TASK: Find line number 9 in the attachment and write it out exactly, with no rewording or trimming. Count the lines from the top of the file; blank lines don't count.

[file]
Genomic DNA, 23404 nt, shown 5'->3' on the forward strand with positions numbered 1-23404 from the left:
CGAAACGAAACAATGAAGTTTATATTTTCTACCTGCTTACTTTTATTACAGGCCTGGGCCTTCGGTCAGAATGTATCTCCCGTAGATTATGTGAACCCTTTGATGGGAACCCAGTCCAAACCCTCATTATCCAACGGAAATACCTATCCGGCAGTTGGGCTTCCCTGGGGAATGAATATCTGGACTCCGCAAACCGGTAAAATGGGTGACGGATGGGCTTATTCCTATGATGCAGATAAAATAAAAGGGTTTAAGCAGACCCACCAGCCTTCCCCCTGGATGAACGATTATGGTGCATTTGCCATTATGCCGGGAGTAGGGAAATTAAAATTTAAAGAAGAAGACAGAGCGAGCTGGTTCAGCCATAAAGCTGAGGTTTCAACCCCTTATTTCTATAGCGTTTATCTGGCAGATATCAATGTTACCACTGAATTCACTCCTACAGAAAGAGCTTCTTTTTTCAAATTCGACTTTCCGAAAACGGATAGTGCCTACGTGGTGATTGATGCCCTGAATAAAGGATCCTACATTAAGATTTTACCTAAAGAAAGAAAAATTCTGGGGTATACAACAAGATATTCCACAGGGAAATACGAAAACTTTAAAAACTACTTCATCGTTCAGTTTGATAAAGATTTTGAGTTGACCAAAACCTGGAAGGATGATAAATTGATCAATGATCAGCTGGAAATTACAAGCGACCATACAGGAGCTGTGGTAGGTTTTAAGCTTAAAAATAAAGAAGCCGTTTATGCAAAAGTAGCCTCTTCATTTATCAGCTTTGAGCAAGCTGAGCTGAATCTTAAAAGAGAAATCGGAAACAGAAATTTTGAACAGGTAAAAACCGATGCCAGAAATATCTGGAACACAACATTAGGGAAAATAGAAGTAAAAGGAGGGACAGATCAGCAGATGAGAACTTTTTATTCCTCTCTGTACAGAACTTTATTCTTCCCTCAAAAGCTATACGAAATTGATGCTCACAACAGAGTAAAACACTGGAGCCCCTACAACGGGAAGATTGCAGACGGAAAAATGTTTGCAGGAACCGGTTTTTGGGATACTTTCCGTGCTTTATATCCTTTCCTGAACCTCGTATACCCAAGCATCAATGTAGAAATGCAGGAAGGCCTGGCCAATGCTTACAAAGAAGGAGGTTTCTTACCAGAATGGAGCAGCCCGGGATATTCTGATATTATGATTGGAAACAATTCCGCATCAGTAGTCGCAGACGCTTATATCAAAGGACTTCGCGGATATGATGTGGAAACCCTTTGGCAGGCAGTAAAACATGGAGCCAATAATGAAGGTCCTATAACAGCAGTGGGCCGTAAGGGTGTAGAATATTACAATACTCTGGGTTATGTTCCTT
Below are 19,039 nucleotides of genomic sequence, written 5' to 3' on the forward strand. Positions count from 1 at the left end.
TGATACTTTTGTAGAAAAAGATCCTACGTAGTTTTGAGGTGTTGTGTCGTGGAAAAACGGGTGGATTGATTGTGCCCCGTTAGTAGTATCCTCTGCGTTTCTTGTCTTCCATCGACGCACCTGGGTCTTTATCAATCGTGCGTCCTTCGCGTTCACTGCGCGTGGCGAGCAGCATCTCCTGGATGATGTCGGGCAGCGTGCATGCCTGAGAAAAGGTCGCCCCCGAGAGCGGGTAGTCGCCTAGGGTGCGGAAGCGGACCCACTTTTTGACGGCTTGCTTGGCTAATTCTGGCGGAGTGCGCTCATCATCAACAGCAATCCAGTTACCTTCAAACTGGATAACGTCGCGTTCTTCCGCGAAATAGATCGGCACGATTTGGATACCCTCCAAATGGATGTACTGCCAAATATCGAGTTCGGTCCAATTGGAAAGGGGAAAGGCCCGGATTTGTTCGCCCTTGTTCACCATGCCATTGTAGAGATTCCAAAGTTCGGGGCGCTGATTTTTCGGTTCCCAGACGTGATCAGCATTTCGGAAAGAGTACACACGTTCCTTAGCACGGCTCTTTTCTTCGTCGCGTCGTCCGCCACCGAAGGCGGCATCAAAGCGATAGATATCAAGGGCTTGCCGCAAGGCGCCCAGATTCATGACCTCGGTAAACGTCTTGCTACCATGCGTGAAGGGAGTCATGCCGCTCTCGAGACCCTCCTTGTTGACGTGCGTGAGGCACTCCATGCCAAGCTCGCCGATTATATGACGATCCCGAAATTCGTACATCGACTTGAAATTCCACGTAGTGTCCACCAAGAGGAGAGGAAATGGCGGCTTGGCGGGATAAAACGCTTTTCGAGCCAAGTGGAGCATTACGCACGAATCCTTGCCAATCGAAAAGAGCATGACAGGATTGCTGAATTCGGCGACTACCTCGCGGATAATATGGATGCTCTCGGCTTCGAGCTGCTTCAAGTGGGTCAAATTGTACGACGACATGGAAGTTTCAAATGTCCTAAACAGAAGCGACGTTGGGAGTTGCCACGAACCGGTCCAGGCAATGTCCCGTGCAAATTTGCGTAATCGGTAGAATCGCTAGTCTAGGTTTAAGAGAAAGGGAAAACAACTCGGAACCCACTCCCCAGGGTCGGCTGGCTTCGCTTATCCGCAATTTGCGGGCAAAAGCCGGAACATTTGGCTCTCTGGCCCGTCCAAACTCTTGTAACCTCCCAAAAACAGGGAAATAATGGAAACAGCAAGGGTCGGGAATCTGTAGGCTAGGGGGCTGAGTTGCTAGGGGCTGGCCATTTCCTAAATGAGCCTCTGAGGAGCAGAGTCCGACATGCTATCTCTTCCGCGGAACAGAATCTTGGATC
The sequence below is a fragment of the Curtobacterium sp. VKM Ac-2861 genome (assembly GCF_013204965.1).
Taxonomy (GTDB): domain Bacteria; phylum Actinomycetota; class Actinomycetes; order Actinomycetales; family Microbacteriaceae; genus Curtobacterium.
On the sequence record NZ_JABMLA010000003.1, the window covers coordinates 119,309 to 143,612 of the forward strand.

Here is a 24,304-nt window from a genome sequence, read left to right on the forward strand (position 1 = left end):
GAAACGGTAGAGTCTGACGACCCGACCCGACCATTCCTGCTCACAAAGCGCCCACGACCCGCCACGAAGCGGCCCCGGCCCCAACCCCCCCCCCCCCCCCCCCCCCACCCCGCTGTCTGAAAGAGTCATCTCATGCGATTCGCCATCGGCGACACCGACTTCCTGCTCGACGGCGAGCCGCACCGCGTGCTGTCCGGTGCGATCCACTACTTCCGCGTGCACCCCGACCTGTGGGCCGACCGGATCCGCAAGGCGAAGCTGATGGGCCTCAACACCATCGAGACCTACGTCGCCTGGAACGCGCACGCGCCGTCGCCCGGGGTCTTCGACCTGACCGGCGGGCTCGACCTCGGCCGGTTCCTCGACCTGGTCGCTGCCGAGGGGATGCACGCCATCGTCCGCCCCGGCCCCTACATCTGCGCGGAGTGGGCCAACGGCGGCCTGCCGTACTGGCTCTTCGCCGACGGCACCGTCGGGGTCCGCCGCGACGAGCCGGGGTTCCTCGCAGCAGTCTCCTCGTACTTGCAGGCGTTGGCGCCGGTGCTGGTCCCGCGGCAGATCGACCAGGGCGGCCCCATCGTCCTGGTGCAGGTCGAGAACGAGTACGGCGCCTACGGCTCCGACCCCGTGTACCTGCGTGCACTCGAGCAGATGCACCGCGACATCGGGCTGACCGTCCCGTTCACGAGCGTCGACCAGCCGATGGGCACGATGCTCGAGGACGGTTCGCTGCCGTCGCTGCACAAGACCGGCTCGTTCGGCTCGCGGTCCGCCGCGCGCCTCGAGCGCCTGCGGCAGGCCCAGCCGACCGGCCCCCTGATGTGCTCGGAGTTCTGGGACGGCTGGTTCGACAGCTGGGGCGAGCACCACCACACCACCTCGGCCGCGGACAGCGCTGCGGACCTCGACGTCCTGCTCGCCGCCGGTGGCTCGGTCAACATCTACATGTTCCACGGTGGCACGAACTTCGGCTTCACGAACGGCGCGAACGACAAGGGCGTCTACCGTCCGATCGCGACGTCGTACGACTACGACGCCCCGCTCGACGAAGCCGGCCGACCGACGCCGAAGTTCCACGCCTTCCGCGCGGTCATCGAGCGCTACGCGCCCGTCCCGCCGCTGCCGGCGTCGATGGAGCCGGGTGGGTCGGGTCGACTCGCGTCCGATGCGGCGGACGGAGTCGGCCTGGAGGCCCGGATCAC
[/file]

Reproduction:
GAAACGGTAGAGTCTGACGACCCGACCCGACCATTCCTGCTCACAAAGCGCCCACGACCCGCCACGAAGCGGCCCCGGCCCCAACCCCCCCCCCCCCCCCCCCCCCACCCCGCTGTCTGAAAGAGTCATCTCATGCGATTCGCCATCGGCGACACCGACTTCCTGCTCGACGGCGAGCCGCACCGCGTGCTGTCCGGTGCGATCCACTACTTCCGCGTGCACCCCGACCTGTGGGCCGACCGGATCCGCAAGGCGAAGCTGATGGGCCTCAACACCATCGAGACCTACGTCGCCTGGAACGCGCACGCGCCGTCGCCCGGGGTCTTCGACCTGACCGGCGGGCTCGACCTCGGCCGGTTCCTCGACCTGGTCGCTGCCGAGGGGATGCACGCCATCGTCCGCCCCGGCCCCTACATCTGCGCGGAGTGGGCCAACGGCGGCCTGCCGTACTGGCTCTTCGCCGACGGCACCGTCGGGGTCCGCCGCGACGAGCCGGGGTTCCTCGCAGCAGTCTCCTCGTACTTGCAGGCGTTGGCGCCGGTGCTGGTCCCGCGGCAGATCGACCAGGGCGGCCCCATCGTCCTGGTGCAGGTCGAGAACGAGTACGGCGCCTACGGCTCCGACCCCGTGTACCTGCGTGCACTCGAGCAGATGCACCGCGACATCGGGCTGACCGTCCCGTTCACGAGCGTCGACCAGCCGATGGGCACGATGCTCGAGGACGGTTCGCTGCCGTCGCTGCACAAGACCGGCTCGTTCGGCTCGCGGTCCGCCGCGCGCCTCGAGCGCCTGCGGCAGGCCCAGCCGACCGGCCCCCTGATGTGCTCGGAGTTCTGGGACGGCTGGTTCGACAGCTGGGGCGAGCACCACCACACCACCTCGGCCGCGGACAGCGCTGCGGACCTCGACGTCCTGCTCGCCGCCGGTGGCTCGGTCAACATCTACATGTTCCACGGTGGCACGAACTTCGGCTTCACGAACGGCGCGAACGACAAGGGCGTCTACCGTCCGATCGCGACGTCGTACGACTACGACGCCCCGCTCGACGAAGCCGGCCGACCGACGCCGAAGTTCCACGCCTTCCGCGCGGTCATCGAGCGCTACGCGCCCGTCCCGCCGCTGCCGGCGTCGATGGAGCCGGGTGGGTCGGGTCGACTCGCGTCCGATGCGGCGGACGGAGTCGGCCTGGAGGCCCGGATCAC